Many employers try to protect their business by requiring their employees to agree not to compete for a specified time if they leave the company. However, employee noncompetition agreements are now invalid in California. Last week the California Supreme Court in the case of Edwards vs. Arthur Anderson, LLP, reaffirmed and strengthened the law. Employers may not hire on the condition that employees sign a noncompetition agreement with limited restrictions (i.e., no contact or solicitation of the company’s clients for a short time). The Court held that with only a couple of exceptions, noncompetition agreements are illegal in California. If an employer terminates employment because an employee refuses to sign a noncompetition agreement, the employer may be liable to the employee for wrongful termination damages.
How The Law Changed – The California statute prohibiting employee noncompetition agreements is very short. Section 16600 of the CALIFORNIA BUSINESS AND PROFESSIONS CODE reads: “Except as provided in this chapter, every contract by which anyone is restrained from engaging in a lawful profession, trade, or business of any kind is to that extent void.” For some time employers have interpreted “restrained” in the law to mean “prohibited.” They have considered restricting employees for a limited period of time after leaving the company to comply with the law. However, on August 7, 2008 the California Supreme Court rejected the limited restriction theory and held that limited restrictions restrain competition and are illegal, closing the door tightly on employee noncompetition agreements in California.
When Noncompetition Agreements May Be Used – Noncompetition agreements are still enforceable in partnerships and when a business ownership interest is being sold. Also, companies can prevent the use of their authentic trade secrets. What the California law prohibits is restraining competition.
The California Supreme Court Case – On August 7, 2008, the Supreme Court decided Edwards vs. Arthur Anderson. Raymond Edwards, a certified public accountant, was hired by Arthur Anderson, LLP to be a tax manager for its Los Angeles office. The offer was contingent on Mr. Edwards signing a noncompetition agreement that prohibited him from working for or soliciting certain Andersen clients for limited periods following his termination. When Arthur Anderson was dismantled after its Enron related indictment, it sold the tax group managed by Mr. Edwards and used the release from its noncompetition agreement as leverage to obtain employee releases when they were hired by the buyer of the tax group. Mr. Edwards would not sign the release and was not hired by the buyer. Edwards sued Arthur Anderson, claiming that the noncompetition agreement he signed was invalid as a restraint on competition in violation of section 16600 of the BUSINESS AND PROFESSIONS CODE. The California Supreme Court held that except as provided by statute, noncompetition agreements in employment agreements were invalid. Open competition and employee mobility were cited as the legislative policy advanced by section 16600 of the BUSINESS AND PROFESSIONS CODE. The Court’s ruling is meant to support that policy in California.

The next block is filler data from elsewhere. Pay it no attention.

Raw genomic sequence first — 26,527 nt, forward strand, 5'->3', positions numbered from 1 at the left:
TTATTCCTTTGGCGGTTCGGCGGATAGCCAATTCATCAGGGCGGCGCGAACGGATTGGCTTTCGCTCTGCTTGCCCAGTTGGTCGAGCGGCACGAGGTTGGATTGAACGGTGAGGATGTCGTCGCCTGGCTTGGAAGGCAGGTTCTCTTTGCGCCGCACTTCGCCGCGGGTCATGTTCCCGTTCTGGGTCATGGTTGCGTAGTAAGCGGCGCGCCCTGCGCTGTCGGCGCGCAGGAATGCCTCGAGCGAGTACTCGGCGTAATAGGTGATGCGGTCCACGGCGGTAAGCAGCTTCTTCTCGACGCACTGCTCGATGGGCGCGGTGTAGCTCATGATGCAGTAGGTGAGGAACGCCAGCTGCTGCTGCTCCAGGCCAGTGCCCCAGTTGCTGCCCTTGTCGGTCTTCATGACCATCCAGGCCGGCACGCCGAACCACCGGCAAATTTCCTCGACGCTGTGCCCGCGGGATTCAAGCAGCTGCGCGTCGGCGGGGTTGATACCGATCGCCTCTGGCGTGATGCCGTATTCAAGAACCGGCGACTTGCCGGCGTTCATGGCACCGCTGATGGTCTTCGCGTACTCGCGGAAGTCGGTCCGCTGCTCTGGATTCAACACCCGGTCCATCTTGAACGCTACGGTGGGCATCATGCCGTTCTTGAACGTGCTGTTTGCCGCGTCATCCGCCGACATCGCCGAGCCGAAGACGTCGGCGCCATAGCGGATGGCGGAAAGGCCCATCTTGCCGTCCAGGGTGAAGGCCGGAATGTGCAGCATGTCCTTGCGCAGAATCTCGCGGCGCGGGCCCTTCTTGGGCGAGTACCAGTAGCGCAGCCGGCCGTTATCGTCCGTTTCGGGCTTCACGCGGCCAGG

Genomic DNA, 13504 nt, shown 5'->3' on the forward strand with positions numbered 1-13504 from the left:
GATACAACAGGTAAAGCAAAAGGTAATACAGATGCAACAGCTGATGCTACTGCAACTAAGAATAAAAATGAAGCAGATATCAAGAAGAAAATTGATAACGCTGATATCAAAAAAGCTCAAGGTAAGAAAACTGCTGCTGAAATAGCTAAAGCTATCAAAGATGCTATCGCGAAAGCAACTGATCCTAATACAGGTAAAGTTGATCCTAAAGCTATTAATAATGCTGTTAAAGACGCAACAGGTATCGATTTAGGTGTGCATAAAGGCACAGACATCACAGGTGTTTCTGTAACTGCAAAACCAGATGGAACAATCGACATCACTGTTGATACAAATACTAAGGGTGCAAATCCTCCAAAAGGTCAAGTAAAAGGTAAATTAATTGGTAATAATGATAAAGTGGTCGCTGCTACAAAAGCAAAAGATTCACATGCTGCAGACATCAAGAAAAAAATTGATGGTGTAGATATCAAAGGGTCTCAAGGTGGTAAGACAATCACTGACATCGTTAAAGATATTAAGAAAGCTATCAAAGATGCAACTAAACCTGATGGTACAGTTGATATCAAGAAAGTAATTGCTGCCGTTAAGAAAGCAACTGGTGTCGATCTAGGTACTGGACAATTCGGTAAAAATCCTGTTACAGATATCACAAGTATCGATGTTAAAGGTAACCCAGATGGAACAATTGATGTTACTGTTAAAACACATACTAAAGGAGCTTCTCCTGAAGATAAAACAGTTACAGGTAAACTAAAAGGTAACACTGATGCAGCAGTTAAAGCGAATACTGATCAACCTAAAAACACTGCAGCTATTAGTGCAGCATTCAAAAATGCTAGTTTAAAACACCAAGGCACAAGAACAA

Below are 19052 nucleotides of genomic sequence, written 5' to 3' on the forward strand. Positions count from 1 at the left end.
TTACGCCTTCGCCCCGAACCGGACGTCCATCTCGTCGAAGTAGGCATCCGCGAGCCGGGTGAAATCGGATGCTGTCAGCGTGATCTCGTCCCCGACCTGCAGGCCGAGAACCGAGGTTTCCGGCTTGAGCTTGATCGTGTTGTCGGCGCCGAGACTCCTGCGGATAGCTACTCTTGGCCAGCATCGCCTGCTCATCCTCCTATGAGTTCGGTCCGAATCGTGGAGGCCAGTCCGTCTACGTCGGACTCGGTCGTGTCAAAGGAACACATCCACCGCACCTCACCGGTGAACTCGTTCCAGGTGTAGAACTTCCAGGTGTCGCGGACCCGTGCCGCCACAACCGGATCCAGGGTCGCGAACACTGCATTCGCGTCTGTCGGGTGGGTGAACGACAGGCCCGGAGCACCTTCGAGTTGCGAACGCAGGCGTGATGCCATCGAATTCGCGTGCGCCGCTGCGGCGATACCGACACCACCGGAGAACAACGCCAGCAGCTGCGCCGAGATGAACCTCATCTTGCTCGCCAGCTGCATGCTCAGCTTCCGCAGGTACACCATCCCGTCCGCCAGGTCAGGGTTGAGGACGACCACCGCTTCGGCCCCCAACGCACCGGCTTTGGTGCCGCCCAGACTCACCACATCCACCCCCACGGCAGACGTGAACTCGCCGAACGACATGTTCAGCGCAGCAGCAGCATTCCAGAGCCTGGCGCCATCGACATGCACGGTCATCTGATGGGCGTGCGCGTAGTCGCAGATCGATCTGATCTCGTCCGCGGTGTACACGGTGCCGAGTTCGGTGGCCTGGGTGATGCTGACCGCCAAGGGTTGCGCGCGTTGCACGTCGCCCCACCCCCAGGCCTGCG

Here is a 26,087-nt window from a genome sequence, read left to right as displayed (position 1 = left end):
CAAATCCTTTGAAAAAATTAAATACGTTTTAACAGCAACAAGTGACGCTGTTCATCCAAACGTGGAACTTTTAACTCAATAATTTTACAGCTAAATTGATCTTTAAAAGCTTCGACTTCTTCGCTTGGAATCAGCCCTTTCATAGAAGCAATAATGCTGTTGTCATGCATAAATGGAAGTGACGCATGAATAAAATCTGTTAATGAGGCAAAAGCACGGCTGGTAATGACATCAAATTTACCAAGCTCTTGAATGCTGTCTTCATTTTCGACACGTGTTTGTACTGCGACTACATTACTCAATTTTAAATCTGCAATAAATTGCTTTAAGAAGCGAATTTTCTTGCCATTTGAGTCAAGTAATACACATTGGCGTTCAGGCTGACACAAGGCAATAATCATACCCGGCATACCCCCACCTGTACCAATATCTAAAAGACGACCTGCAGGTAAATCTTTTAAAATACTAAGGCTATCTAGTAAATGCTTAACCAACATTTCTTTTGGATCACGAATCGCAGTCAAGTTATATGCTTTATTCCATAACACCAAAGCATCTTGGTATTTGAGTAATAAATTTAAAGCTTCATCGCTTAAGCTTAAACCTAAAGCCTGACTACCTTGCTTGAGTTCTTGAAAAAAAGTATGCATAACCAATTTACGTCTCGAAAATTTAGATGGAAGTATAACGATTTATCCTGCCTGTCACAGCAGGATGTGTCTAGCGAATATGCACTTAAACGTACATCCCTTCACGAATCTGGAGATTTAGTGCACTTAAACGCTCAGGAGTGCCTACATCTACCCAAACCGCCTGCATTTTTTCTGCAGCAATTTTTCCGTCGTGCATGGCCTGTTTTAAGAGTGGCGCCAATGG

Review Employment Contracts To Avoid Liability – If you have employees in California, your attorney should review your employment agreements and employee handbook to make sure you are in full compliance with the the law.